Poor Fitbit. The company’s stock price took a 7 percent hit after Apple unveiled its new health-focused and feature-packed Watch Series 4 Wednesday during the company’s annual fall showcase, with the upgraded watch representing perhaps Apple’s most aggressive push yet into the consumer health space.
The features in Apple’s Watch 4, pricing for which starts at $399, include everything from the ability to do an electrocardiogram on yourself to a sensor that detects hard falls and even automatically calls 911. Shares of Fitbit, meanwhile, are down about 2 percent this year, with a Barron’s report in the wake of Apple’s event saying Fitbit still wants to make a name for itself as a peddler of compelling health apps for both consumers as well as employers and health care companies.
“Last month, Fitbit announced its latest fitness tracker, the Charge 3, highlighting a number of heath-related features — as well as plans to keep developing more,” Barron’s notes. “Sleep apnea and atrial fillibration (or, put more simply, irregular heartbeat) were among the conditions it said it would ‘continue to develop and clinically validate’ features for.”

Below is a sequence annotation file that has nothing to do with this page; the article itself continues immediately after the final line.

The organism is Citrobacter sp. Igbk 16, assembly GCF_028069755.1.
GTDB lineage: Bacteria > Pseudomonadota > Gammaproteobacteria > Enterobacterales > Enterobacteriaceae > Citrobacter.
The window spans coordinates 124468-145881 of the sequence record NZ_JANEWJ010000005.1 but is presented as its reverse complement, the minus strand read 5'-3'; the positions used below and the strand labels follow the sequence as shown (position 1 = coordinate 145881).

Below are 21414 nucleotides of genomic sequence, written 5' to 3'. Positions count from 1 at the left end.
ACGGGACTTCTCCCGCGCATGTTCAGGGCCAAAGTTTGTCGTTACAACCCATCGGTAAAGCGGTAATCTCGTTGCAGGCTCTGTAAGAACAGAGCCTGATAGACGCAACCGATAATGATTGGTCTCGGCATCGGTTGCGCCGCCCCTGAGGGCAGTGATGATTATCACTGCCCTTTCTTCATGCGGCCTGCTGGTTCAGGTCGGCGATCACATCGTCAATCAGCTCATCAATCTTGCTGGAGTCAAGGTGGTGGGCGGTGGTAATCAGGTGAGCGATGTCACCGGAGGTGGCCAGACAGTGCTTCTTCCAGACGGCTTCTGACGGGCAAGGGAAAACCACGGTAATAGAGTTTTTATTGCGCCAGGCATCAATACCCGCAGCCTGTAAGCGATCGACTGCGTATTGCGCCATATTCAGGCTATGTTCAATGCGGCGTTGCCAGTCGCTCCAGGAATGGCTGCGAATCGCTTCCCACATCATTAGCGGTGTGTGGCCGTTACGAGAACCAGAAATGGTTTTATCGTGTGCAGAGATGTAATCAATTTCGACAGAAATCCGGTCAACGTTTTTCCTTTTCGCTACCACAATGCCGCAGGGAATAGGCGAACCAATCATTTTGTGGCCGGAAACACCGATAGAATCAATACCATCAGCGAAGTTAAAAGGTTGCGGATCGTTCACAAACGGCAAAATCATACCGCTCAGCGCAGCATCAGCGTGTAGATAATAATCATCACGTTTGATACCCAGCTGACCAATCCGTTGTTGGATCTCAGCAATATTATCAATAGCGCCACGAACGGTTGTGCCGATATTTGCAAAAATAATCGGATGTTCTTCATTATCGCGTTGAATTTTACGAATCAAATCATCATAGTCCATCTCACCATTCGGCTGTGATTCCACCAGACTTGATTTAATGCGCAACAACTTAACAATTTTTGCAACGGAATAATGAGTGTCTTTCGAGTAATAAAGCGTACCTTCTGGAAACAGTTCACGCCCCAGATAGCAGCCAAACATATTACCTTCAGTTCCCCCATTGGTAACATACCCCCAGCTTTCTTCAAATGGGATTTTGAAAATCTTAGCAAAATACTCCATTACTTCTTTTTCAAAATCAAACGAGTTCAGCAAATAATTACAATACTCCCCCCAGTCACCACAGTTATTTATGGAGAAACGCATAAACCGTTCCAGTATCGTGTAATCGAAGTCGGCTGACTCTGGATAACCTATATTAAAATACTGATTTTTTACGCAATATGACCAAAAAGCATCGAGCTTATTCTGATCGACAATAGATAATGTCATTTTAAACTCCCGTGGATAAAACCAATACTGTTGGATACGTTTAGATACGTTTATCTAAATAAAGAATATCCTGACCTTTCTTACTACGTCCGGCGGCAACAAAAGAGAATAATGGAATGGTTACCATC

Then here comes Apple, which during the Watch 4 announcement made it clear the company is intensely focused on consumer health — and even changing peoples’ behaviors. In a press release, Apple COO Jeff Williams said the watch now “becomes an intelligent guardian for your health,” the unveiling of which a Fitbit spokesperson followed up with the predictable comment you often see in these scenarios like this. That there’s room in the smartwatch category “for many companies to be successful” and Fitbit is focused on doing what it does best.
(It’s just that, of course, Apple is able to bring a lot more resources to bear to do this, too.) Fitbit, the spokesperson went on to tell Barron’s, delivers “competitively-priced, high value, cross-platform smartwatches and that allows us to reach to a much broader segment of the population — especially with 80% of smartphone owners around the world using Android.”
Are Fitbit investors overreacting to Apple stepping up its watch game? Maybe. But it’s not just a health tracker company like Fitbit that has to be worried.
According to research firm CCS Insight, Apple this year will almost match worldwide sales of Swiss-made watches, which saw 24 million units shipped last year. CNBC quotes industry expert Gregory Pons as calling the Apple Watch 4 a “revolution,” because it not only targets “the wrists of geeks, but also of people over 45 who care about their health.”